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  INTERVENTIONAL CARDIOLOGY 

Minerva Cardioangiologica 2003 October;51(5):531-46

Copyright © 2003 EDIZIONI MINERVA MEDICA

language: English

The expanding role of antiplatelet agents in coronary artery disease. A current review of aspirin, glycoprotein IIb/IIIa inhibitors, and the thienopyridines

Hostetter J. C., Bhatt D. L.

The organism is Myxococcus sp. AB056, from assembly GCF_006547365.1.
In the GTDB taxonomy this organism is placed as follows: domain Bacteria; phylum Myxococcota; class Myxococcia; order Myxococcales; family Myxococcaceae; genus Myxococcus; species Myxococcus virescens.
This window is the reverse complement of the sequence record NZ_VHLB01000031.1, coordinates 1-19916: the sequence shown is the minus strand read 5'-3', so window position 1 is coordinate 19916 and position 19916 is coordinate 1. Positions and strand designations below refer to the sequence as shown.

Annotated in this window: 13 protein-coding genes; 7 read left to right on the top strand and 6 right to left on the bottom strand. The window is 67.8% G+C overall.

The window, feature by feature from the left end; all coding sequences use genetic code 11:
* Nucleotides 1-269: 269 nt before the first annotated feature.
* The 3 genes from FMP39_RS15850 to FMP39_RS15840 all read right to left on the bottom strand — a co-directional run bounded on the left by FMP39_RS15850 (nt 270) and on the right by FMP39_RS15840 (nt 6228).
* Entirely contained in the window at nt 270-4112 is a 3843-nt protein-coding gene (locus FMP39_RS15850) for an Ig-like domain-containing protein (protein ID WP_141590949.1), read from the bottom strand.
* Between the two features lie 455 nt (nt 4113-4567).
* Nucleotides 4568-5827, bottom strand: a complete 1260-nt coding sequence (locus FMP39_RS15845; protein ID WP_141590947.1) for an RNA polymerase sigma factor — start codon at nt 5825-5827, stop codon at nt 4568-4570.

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The platelet has assumed an increasingly important role in cardiovascular medicine as our understanding of the pathophysiology of acute coronary syndromes (ACS) has evolved. Plaque rupture, platelet aggregation, and thrombus formation occur as a result of complex interaction between the platelet, the endothelium, and various inflammatory cells and circulating proteins. Aspirin continues to form the foundation of any anti-ischemic regimen, but cardiologists have long recognized the need for newer, more potent antiplatelet agents. Glycoprotein IIb/IIIa receptor antagonists and thienopryidines have been developed over the past decade and now serve as powerful complements to aspirin in the prevention and treatment of coronary events. The paper will begin with a review of aspirin as well as a discussion of the concept of aspirin resistance. The rapidly expanding body of knowledge supporting the use of glycoprotein IIb/IIIa receptor blockers and thienopyridines will then be addressed, with an emphasis on reconciling recent controversies in the literature. Future advances in the treatment of coronary artery disease will likely occur as we further refine the role of these established antiplatelet drugs and develop agents that bind to novel targets in the thrombotic cascade.

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